Taliban to announce secondary school for girls

“We are urging them not to wait,” asserts Unicef Deputy Executive Director Omar Abdi

A senior UN official said Friday the Taliban told him they will announce “very soon” that all Afghan girls will be allowed to attend secondary schools.

Unicef Deputy Executive Director Omar Abdi, who visited Kabul last week, told reporters at UN headquarters that five of Afghanistan’s 34 provinces — Balkh, Jawzjan and Samangan in the northwest, Kunduz in the northeast and Urozgan in the southwest — are already allowing girls to attend secondary school.

He said the Taliban’s education minister told him they are working on “a framework” to allow all girls to continue their schooling beyond the sixth grade, which should be published “between a month and two.”

“As I speak to you today, millions of girls of secondary school age are missing out on education for the 27th consecutive day,” Abdi said. “We are urging them not to wait. Any day that we wait — it’s a day lost for those girls that are out of school.”

During the Taliban’s previous rule of Afghanistan from 1996-2001, they denied girls and women the right to education and barred them from working and public life. Since their August 15 takeover of Afghanistan as US and NATO forces were in the final stages of their chaotic withdrawal from the country after 20 years, the Taliban have come under increasing international pressure to ensure women’s rights to education and work.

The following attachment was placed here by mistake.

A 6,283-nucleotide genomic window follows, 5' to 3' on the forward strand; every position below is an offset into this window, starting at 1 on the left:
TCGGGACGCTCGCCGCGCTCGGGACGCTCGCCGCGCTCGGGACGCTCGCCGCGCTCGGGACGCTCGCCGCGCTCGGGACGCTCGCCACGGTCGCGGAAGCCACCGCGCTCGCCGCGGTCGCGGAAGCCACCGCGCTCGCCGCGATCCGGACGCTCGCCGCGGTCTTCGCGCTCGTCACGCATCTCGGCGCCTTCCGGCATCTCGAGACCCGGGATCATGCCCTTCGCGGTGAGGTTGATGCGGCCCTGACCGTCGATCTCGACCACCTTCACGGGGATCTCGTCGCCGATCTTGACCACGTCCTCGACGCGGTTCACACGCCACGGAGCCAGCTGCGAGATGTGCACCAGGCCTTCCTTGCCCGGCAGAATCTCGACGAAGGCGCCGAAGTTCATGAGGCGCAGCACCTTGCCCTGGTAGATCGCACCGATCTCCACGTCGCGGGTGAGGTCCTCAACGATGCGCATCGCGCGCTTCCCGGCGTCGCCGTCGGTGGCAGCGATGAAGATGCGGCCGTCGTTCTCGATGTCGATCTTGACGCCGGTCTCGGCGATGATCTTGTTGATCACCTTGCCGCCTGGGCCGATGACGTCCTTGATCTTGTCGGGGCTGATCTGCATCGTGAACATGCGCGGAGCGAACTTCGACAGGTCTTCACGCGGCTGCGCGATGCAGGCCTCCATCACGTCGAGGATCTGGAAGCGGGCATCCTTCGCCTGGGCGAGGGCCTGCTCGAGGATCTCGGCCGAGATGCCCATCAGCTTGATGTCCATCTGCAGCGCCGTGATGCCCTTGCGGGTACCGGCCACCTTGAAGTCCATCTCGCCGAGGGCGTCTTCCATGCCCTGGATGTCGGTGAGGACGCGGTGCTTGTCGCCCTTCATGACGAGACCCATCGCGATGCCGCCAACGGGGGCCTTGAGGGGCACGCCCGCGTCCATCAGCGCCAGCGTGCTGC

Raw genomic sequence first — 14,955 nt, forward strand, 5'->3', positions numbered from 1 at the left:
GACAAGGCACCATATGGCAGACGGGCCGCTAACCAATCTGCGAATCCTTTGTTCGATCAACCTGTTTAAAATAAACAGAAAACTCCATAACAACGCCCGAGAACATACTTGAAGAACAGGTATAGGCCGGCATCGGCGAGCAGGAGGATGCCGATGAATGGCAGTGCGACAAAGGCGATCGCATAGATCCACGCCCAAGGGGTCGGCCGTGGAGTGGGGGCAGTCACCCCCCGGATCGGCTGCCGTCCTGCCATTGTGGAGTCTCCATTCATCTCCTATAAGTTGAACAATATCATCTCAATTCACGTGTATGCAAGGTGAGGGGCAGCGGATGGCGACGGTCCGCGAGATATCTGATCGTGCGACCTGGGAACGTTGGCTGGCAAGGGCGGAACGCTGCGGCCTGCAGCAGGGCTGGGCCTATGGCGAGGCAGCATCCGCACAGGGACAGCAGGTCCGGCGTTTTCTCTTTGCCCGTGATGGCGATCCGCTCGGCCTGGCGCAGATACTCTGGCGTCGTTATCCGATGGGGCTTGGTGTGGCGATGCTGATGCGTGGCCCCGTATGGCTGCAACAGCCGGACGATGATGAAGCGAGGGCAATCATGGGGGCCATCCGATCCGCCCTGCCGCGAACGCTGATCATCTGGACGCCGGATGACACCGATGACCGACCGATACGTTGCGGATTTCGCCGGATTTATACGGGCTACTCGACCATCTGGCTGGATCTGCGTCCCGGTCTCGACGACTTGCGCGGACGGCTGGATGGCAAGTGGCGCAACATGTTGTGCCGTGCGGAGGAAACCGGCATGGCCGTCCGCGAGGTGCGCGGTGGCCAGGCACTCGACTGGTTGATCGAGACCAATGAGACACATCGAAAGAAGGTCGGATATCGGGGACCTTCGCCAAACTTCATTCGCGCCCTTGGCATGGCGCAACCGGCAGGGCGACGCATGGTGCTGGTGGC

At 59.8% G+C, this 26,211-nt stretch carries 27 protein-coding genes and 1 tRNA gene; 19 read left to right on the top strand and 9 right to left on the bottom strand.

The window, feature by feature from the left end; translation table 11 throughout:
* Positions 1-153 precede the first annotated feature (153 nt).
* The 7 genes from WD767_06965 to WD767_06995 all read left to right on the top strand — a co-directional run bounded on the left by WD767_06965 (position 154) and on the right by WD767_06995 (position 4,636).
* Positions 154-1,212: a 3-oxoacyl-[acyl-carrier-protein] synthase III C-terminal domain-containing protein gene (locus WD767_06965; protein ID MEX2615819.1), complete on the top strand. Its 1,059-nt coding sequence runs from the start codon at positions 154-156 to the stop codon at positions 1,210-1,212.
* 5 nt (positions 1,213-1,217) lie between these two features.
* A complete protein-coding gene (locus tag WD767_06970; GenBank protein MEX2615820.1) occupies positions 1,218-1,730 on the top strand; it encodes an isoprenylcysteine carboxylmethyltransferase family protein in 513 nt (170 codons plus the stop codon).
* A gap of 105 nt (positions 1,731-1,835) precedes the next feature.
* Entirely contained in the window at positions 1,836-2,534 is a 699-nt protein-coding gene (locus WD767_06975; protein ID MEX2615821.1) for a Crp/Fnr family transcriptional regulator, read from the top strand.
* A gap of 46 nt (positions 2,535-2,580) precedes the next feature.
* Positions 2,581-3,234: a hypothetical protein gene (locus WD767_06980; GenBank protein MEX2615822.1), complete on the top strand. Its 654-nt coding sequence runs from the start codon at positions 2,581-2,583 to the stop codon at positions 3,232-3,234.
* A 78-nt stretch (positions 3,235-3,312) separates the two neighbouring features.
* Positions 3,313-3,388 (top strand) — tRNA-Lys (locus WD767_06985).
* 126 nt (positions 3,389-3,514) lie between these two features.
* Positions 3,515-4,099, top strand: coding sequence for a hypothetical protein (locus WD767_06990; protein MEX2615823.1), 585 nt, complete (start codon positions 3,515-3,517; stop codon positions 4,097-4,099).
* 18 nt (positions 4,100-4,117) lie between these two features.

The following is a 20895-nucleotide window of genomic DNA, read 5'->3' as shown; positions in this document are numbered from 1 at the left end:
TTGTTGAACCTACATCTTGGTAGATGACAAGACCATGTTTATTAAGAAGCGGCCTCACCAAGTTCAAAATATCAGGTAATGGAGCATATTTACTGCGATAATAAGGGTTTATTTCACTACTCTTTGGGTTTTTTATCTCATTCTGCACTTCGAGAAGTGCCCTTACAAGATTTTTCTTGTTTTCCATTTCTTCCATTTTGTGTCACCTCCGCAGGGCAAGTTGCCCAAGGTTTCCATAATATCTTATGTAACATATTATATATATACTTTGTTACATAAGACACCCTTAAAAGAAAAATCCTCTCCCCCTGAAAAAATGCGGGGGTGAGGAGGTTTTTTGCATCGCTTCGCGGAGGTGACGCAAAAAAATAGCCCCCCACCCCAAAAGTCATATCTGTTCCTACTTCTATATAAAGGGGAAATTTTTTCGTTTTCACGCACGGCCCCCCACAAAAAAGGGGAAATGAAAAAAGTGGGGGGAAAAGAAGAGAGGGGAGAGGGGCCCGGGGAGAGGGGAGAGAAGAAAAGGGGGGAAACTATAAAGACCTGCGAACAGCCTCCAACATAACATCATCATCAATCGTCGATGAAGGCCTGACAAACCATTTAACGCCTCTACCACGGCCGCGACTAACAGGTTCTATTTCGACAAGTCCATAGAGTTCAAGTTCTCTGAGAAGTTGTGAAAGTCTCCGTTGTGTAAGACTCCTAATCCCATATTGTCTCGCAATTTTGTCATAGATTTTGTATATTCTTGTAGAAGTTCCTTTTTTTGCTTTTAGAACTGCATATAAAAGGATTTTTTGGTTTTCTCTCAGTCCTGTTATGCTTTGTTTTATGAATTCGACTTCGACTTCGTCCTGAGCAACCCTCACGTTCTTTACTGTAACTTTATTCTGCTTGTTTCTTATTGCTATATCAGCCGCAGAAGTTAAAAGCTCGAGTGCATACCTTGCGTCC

Abdi said that in every meeting he pressed the Taliban “to let girls resume their learning,” calling it “critical for the girls themselves and for the country as a whole.”

When the Taliban were ousted from power in 2001 by a US-led coalition for harboring Osama bin Laden who masterminded the 9/11 attacks on the United States, only one million Afghan children were in school at all levels, he said.

Over the past 20 years, that figure rose to almost 10 million children at all levels, including 4 million girls, Abdi said, and in the last decade the number of schools tripled from 6,000 to 18,000.

“Education gains of the past two decades must be strengthened and not rolled back,” he said.

But the deputy chief of the United Nations Children’s Fund said despite this progress, 4.2 million Afghan children are out of school including 2.6 million girls.

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